Book Review: The Blue Note Years — The Jazz Photography of Francis Wolff by Michael Cuscuna
He caught the last boat out of Nazi Germany in 1939, made it to America and re-connected with a childhood friend. They formed a record company that became one of the most famous in history. Along the way, he produced a camera and took hundreds of shots of musicians at work in the studio. Dozens (perhaps hundreds) of his images graced the album covers of some of the most famous jazz artists on record. Many photographers (I for one) yearn for such an opportunity. The photographs of Francis Wolff are legendary, iconic, and technically brilliant.
In the introduction to The Blue Note Years — The Jazz Photography of Francis Wolff, Herbie Hancock explains that Wolff's images were not posed. They were taken while the musicians were working. The lighting, staging, and composition are technically sound, clever, and innovative respectively. The results are remarkable and stand as a testimony to Wolff's talent and creativity.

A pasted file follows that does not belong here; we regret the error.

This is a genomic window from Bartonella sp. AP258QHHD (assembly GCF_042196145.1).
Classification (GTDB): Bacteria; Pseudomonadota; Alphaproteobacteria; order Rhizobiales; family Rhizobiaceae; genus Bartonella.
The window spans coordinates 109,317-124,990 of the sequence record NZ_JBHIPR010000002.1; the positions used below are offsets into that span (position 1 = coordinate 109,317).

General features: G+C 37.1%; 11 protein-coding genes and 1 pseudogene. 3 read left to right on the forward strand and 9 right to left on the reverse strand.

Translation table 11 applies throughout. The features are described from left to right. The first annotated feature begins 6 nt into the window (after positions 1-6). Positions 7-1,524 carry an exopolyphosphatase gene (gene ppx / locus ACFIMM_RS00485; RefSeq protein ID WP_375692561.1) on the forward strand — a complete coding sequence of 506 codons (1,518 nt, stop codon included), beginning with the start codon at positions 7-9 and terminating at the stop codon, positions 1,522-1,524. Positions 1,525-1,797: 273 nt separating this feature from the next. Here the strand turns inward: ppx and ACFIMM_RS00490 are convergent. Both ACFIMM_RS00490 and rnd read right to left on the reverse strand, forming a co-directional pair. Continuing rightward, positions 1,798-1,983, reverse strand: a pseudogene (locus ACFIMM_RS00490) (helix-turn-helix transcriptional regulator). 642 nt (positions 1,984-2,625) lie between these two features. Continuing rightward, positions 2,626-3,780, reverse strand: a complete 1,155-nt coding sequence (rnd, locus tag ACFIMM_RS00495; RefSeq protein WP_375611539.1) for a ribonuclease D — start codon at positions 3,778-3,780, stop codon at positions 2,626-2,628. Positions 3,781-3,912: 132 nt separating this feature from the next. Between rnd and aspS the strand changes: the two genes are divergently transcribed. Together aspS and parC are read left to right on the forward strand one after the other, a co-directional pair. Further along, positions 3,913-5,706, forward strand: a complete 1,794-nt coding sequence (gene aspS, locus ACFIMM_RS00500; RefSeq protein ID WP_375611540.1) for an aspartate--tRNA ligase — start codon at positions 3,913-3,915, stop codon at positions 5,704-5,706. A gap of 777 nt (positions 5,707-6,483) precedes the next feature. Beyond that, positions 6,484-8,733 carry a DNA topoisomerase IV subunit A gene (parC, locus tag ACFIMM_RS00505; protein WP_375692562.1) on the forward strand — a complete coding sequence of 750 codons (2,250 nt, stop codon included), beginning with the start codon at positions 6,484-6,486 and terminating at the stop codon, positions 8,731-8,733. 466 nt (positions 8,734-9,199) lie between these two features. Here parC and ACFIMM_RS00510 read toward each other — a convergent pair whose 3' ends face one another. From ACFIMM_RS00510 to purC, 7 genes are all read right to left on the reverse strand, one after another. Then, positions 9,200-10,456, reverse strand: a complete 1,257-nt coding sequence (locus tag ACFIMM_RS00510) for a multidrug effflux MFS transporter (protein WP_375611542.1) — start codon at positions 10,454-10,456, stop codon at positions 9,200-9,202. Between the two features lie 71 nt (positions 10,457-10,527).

Over two hundred black and white photographs are included in this amazing “photo noir” collection along with text detailing the history of Blue Note. The images range in size from one inch by one inch to full page size in this 11.5” X14.5” coffee-table book. An “Artist Index” with extended captions lists the one hundred nineteen musicians along with each of their images. Many of the names are expected, like Clifford Brown, John Coltrane, Miles Davis, Sonny Rollins, Thelonious Monk, Horace Silver, and Lee Morgan. Also included are some that may not be as well known and a few surprises, like a young George Benson, Gato Barbieri, Dexter Gordon, Stanley Turrentine, Shirley Scott, and Joe Henderson (pictured at right).Continued on the next page